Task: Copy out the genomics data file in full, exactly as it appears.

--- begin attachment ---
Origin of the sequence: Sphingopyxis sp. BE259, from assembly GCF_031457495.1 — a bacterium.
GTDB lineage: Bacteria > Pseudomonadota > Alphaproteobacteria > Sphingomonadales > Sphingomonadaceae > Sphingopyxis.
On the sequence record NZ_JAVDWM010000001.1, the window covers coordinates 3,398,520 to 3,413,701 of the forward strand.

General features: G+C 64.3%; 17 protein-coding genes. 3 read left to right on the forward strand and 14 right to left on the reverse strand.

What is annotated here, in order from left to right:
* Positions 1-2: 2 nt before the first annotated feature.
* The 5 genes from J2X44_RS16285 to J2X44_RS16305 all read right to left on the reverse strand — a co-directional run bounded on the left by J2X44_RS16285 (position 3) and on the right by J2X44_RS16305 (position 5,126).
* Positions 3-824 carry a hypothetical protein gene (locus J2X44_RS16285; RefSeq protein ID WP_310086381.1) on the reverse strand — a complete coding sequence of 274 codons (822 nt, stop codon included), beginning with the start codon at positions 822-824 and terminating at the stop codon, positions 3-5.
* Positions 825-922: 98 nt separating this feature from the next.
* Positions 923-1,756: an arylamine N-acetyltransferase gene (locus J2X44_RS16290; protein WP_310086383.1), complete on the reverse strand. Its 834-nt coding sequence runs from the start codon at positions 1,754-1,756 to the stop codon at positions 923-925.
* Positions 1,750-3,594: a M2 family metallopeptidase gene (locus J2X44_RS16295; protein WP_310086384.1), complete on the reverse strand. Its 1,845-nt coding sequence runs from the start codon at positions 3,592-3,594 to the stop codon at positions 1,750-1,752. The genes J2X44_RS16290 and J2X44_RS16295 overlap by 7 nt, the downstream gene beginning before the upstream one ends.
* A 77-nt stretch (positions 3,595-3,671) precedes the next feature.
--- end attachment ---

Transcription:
Origin of the sequence: Sphingopyxis sp. BE259, from assembly GCF_031457495.1 — a bacterium.
GTDB lineage: Bacteria > Pseudomonadota > Alphaproteobacteria > Sphingomonadales > Sphingomonadaceae > Sphingopyxis.
On the sequence record NZ_JAVDWM010000001.1, the window covers coordinates 3,398,520 to 3,413,701 of the forward strand.

General features: G+C 64.3%; 17 protein-coding genes. 3 read left to right on the forward strand and 14 right to left on the reverse strand.

What is annotated here, in order from left to right:
* Positions 1-2: 2 nt before the first annotated feature.
* The 5 genes from J2X44_RS16285 to J2X44_RS16305 all read right to left on the reverse strand — a co-directional run bounded on the left by J2X44_RS16285 (position 3) and on the right by J2X44_RS16305 (position 5,126).
* Positions 3-824 carry a hypothetical protein gene (locus J2X44_RS16285; RefSeq protein ID WP_310086381.1) on the reverse strand — a complete coding sequence of 274 codons (822 nt, stop codon included), beginning with the start codon at positions 822-824 and terminating at the stop codon, positions 3-5.
* Positions 825-922: 98 nt separating this feature from the next.
* Positions 923-1,756: an arylamine N-acetyltransferase gene (locus J2X44_RS16290; protein WP_310086383.1), complete on the reverse strand. Its 834-nt coding sequence runs from the start codon at positions 1,754-1,756 to the stop codon at positions 923-925.
* Positions 1,750-3,594: a M2 family metallopeptidase gene (locus J2X44_RS16295; protein WP_310086384.1), complete on the reverse strand. Its 1,845-nt coding sequence runs from the start codon at positions 3,592-3,594 to the stop codon at positions 1,750-1,752. The genes J2X44_RS16290 and J2X44_RS16295 overlap by 7 nt, the downstream gene beginning before the upstream one ends.
* A 77-nt stretch (positions 3,595-3,671) precedes the next feature.